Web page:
TheaterMania Logo
Home link

Interview: In a Rare Solo Stage Appearance, Harriet Harris Takes on Eleanor Roosevelt

Harris stars in Mark St. Germain's Eleanor at Barrington Stage Company.

As one of the leading ladies of the American theater, it's only fitting that Tony Award winner Harriet Harris has made her return to the stage this summer portraying two very different ladies: first, the witty Lady Bracknell in Oscar Wilde's The Importance of Being Earnest, which recently closed at Berkshire Theatre Company, and now, former First Lady Eleanor Roosevelt in Mark St. Germain's Eleanor, running at Barrington Stage Company through August 7.

TheaterMania recently spoke with Harris about the play and its legendary subject, being back on the live stage, what she learned from the pandemic, and possibly returning to television.

Harriet Harris in Eleanor
(© David Dashiell)

Eleanor is the second live play you did this summer. Tell me what it's been like being back in front of audiences after nearly 18 months.
It's really terrific. There is the line in Eleanor, "this was my favorite spot," and the first time I read it aloud on a stage, I started to cry. Because I realized this is where I want to be. As actors, so much of our lives and imagination are invested in making theater. When you're on the stage, you feel like you belong there and, as actors, I believe we always strive to deserve to belong on the stage. And I am so grateful the audiences are really coming back. Unfortunately, we can't talk to them after the show, because of the social distancing rules.

Do you feel like you learned anything from the pandemic?
I guess for me, like many people, it led to thinking more about what you want to do, what you want from life, what you can live without. But I am not one of the people who has the luxury of turning down jobs. And, to be honest, I always learn something from even the "bad" shows. I also realized that so much of my social life is connected to theater. It was interesting to be California for part of the pandemic with no work. That period showed me how little I want to retire. I don't want just to sit around and organize my sock drawer over and over.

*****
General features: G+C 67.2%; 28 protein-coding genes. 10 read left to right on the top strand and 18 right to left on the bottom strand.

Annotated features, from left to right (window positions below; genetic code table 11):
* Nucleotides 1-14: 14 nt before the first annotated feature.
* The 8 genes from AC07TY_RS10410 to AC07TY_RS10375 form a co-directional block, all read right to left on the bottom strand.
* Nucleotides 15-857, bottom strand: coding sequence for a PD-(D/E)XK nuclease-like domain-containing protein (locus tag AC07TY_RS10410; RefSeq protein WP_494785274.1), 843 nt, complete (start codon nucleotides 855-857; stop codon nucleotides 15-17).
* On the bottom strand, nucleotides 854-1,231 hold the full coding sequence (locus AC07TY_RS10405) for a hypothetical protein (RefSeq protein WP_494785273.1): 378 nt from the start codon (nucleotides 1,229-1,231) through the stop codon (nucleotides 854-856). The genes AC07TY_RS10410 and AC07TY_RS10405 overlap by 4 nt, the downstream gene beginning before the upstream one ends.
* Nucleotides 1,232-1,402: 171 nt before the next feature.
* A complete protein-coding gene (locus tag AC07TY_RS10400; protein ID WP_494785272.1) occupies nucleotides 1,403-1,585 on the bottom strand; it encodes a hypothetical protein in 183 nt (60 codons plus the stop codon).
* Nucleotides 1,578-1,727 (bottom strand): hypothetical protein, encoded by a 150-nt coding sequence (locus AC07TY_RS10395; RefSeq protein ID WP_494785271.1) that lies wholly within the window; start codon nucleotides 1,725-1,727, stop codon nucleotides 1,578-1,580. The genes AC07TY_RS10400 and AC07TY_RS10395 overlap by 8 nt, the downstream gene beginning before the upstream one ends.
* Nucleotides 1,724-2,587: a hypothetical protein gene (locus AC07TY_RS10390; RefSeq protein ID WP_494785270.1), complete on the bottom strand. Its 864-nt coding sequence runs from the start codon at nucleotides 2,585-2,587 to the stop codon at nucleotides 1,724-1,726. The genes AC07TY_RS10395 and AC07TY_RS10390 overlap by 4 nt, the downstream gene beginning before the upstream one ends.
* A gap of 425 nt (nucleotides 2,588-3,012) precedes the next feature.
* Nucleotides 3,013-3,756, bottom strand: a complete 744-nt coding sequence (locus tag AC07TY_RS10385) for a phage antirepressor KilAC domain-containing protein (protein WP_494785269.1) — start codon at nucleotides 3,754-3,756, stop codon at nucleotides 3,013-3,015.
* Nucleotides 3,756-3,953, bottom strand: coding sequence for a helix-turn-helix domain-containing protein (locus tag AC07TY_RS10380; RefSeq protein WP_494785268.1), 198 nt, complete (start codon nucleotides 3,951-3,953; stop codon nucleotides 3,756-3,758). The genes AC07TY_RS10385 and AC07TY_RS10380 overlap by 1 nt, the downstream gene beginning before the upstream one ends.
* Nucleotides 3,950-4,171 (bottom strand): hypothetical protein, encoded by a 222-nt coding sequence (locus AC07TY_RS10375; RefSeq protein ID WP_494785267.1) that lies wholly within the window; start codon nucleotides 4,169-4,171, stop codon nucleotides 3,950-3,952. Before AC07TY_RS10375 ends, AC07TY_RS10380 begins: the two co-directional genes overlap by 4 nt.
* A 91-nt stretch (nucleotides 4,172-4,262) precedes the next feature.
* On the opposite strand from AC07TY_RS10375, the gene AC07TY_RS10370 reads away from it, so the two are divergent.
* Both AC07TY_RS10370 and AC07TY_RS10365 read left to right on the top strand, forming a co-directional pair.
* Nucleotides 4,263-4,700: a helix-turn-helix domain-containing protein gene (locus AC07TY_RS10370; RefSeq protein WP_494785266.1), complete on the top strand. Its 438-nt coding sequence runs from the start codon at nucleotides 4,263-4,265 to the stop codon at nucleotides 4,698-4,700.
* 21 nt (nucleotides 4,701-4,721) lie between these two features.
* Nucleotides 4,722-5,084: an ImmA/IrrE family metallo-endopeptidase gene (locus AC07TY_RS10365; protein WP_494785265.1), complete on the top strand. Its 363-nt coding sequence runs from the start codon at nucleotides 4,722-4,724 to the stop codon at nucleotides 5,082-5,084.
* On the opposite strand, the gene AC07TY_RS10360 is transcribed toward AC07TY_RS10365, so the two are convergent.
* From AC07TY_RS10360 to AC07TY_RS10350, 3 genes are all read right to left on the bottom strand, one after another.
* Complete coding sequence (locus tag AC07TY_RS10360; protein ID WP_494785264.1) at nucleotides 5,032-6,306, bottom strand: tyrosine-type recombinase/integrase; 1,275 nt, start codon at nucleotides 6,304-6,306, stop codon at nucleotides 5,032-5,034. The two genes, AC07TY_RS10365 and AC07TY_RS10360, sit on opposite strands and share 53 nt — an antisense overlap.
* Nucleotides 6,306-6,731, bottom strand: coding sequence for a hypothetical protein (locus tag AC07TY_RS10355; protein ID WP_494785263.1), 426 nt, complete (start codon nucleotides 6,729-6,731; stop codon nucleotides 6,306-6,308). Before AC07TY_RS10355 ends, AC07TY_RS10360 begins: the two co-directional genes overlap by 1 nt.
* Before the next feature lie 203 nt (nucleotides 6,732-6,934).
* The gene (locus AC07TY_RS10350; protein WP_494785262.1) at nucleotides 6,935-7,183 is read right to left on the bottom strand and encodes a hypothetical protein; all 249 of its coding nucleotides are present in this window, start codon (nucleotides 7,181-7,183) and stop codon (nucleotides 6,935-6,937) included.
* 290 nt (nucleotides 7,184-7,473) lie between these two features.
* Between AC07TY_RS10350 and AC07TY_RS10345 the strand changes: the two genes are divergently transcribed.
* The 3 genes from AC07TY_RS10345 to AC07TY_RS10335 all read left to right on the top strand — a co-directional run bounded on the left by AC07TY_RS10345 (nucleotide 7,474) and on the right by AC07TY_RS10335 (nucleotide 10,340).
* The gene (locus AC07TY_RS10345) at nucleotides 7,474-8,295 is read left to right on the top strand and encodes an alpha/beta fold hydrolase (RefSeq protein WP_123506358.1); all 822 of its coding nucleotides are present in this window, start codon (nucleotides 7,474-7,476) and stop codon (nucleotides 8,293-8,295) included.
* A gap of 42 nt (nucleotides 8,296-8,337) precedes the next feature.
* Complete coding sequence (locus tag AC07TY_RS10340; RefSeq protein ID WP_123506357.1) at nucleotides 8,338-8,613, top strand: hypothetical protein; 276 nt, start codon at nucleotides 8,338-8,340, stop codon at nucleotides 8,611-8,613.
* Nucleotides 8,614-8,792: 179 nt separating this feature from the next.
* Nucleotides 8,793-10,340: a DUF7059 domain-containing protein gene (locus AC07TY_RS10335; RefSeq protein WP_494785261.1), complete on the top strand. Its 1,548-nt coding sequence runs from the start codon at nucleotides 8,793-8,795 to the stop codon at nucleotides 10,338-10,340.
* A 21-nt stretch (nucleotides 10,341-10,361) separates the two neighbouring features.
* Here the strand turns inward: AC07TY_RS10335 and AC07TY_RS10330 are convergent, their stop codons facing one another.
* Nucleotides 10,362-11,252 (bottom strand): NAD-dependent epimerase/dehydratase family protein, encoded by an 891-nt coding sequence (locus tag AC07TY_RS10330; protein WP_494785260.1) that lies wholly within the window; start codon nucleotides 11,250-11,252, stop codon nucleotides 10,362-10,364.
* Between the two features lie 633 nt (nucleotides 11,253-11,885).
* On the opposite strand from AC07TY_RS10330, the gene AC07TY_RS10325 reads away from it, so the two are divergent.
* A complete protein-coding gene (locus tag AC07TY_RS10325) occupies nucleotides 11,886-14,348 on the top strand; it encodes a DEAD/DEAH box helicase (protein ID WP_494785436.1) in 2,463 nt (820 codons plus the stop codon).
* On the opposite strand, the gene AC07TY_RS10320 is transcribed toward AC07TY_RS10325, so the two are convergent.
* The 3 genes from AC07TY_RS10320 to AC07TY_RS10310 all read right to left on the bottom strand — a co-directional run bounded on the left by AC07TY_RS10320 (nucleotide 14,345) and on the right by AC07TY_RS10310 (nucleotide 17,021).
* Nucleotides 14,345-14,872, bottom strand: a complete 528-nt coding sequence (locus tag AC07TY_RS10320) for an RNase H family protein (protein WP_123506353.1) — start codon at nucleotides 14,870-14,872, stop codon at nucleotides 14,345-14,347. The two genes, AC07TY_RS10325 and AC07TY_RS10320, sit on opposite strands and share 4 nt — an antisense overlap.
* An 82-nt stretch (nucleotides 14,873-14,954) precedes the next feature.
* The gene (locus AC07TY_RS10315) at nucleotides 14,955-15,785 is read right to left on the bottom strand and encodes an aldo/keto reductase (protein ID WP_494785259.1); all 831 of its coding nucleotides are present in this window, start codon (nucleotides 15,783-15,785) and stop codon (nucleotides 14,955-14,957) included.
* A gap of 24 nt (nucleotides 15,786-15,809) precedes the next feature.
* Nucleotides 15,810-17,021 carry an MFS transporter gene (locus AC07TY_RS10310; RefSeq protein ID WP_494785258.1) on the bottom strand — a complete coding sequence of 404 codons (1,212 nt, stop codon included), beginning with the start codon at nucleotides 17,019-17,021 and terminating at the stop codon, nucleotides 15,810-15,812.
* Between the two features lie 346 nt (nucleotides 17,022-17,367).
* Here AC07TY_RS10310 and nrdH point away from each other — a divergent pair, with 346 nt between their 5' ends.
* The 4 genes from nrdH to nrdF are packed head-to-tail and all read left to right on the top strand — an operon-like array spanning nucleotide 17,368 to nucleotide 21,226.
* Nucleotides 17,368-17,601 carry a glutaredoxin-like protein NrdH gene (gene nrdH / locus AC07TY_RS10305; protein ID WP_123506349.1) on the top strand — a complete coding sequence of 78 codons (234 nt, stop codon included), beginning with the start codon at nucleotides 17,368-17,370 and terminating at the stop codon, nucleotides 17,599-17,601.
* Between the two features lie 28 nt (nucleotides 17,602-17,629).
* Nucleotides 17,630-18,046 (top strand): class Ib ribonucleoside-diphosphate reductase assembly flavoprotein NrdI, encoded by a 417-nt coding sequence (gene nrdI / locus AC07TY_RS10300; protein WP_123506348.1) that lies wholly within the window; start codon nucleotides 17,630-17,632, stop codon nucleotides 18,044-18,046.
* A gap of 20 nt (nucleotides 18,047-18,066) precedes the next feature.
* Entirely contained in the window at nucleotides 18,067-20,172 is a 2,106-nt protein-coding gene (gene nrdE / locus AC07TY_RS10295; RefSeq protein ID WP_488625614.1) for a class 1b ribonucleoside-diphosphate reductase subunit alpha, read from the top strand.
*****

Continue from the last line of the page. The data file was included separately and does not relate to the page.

You have had some prior experience with this play – and with playing Eleanor (on the TV series Atlantic Crossing). What have you decided you admire most about her?
She utilized so much of her energy and drive to do good for other people. A lot of other First Ladies only had one pet project, but she cared about so many things! And on top of all that, she had this amazing line of communication with the public — from being on radio and TV to writing newspaper articles and hundreds of personal letters. She was a privileged young woman, so none of these things were expected from her, yet she took advantage of her position to do them.

Harriet Harris in Eleanor
(© David Dashiell)

I believe this is your first experience with a solo show! Is it something you're enjoying – or are you missing being with a cast onstage?
When I was a young actress, Dario Fo's wife wanted me to do her solo shows, and I though that's not the theatrical experience I want. As a rule, I want to be with other people on a stage. But here, because of the team, I never felt alone. If we could all work together, I would love to do this play again!

Speaking of the team, you're being directed by your friend Henry Stram, who we know as a brilliant actor. What is that like?
HH: Henry is amazing director. I am so lucky to have known him from the first day of Juilliard – we truly bonded on our very first day there – and to then be able to watch him grow over the years to become this amazing theater artist. I hope he wants to direct more because he is smart and creative and generous. Everyone felt greatly appreciated by him. I love Mark's play and how he delves into the subject, but I think because of Henry, this production is so beautiful and cohesive.

So, it seems certain there is going to be a reboot of the TV series Frasier. I don't see how it could be the same without Bebe Glaser? Have you spoken to Kelsey Grammar about appearing on it?
There has been no discussion yet. And the show had so many brilliant characters I doubt they've even thought about Bebe. But I always had fun on the show, so of course I would do it – especially just to see the rest of cast if they also come back. I don't have anything planned after this show, so if the timing makes sense and they ask, I hope it could happen.